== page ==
Normally, less than 10% of a meal will remain in the stomach four hours after consumption. If that number climbs between 10%-15% left over, it’s considered mild gastroparesis. It becomes moderate when that number is between 15%-35%, and severe when over 35%. This gastric emptying study showed that Knight was in the severe category, and she admitted to popping anti-nausea pills “like it was candy.”

Box of Ozempic

Photo credit: CBS News

Holding drug companies accountable

Novo Nordisk, the creator of Ozempic and Wegovy, defended their product, stating that drugs in this class have been used for 15 years to treat diabetes, and for 8 years to treat obesity. They also claim that these drugs have been extensively studied in clinical trials, as well as real-world application.

“Gastrointestinal (GI) events are well-known side effects of the GLP-1 class. For semaglutide, the majority of GI side effects are mild to moderate in severity and of short duration. GLP-1’s are known to cause a delay in gastric emptying, as noted in the label of each of our GLP-1 RA medications. Symptoms of delayed gastric emptying, nausea, and vomiting are listed as side effects,” the statement said.

However, there are numerous reports stating that the manufacturers of these types of drugs failed to provide adequate warning to patients and doctors about the potential gastrointestinal side effects. While the prescription medication does warn of nausea and vomiting, it only mentions that it creates a delay in stomach emptying in the context of it possibly affecting the absorption of other medications.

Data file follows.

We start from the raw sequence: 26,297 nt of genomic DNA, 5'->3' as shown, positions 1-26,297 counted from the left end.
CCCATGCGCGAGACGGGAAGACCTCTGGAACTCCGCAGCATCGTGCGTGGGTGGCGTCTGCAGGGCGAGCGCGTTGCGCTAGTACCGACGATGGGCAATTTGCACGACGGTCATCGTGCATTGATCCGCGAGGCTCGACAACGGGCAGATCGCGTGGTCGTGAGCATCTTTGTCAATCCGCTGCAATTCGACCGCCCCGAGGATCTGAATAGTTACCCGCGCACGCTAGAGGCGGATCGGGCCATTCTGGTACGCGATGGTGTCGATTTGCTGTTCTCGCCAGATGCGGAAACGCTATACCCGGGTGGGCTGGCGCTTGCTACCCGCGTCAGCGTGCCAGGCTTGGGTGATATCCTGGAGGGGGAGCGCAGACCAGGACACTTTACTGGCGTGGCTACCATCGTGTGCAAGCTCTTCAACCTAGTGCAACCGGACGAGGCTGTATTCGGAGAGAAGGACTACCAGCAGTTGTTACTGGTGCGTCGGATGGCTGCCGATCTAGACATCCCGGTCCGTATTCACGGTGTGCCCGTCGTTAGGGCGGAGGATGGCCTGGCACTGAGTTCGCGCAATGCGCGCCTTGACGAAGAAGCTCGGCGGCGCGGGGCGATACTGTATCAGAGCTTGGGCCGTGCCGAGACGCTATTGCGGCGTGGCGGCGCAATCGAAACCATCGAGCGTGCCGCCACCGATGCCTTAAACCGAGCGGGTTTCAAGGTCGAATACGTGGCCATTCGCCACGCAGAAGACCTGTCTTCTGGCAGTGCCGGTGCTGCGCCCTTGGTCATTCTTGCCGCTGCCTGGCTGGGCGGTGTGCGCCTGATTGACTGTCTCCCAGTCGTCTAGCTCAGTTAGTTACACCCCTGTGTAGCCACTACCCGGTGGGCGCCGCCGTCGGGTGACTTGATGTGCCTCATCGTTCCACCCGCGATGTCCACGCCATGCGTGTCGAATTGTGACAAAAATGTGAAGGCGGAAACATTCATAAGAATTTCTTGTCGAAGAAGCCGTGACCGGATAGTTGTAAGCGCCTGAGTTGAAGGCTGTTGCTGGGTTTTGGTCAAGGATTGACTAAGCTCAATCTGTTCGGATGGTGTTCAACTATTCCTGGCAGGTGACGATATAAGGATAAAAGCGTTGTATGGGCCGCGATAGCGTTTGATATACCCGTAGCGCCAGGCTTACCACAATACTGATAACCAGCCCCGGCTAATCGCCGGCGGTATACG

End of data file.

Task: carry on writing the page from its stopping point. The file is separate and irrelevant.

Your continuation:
This lack of transparency on the side effects has made it difficult for doctors to diagnose the core issues of many patients suffering from this class of drugs. Because of this, cases are likely being underreported. Though Joanie Knight was in the severe category for gastrointestinal emptying, it took doctors four months to pinpoint Ozempic as the culprit.

close up of a woman giving herself a stomach injection

In fact, Emily Wright of Toronto vomited daily and had to be hospitalized for dehydration, but doctors did not attribute it to Ozempic. Her case was so severe, she noted that when she did throw up, it was from meals eaten 3-4 days prior. In fact, they prescribed two additional medications to treat the nausea, until they realized Ozempic was behind the problem.

What’s more, is that many people who have taken these drugs still suffer from gastrointestinal issues long after they’ve stopped using the medication. Some previous users have had gastroparesis for over a year after they stopped taking these drugs.

These medications have had a steep medical and emotional toll on those who have suffered severe side effects. To treat her severe gastroparesis, Joanie Knight had to undergo stomach bypass surgery. Even with this intervention, she’s not completely well but hopes her body will heal over time.

When taking into account lost work productivity, sitting out on family trips, and overall quality of life, we are just beginning to see the long-term effects of these issues.

If you or a loved one have suffered severe side effects from taking Ozempic, Wegovy, or another semaglutide-based drug, the compassionate product liability attorneys at Allen & Allen are happy to hear your unique story. This case evaluation is at no cost to you, and all details will remain confidential. Call today, at 866-388-1307.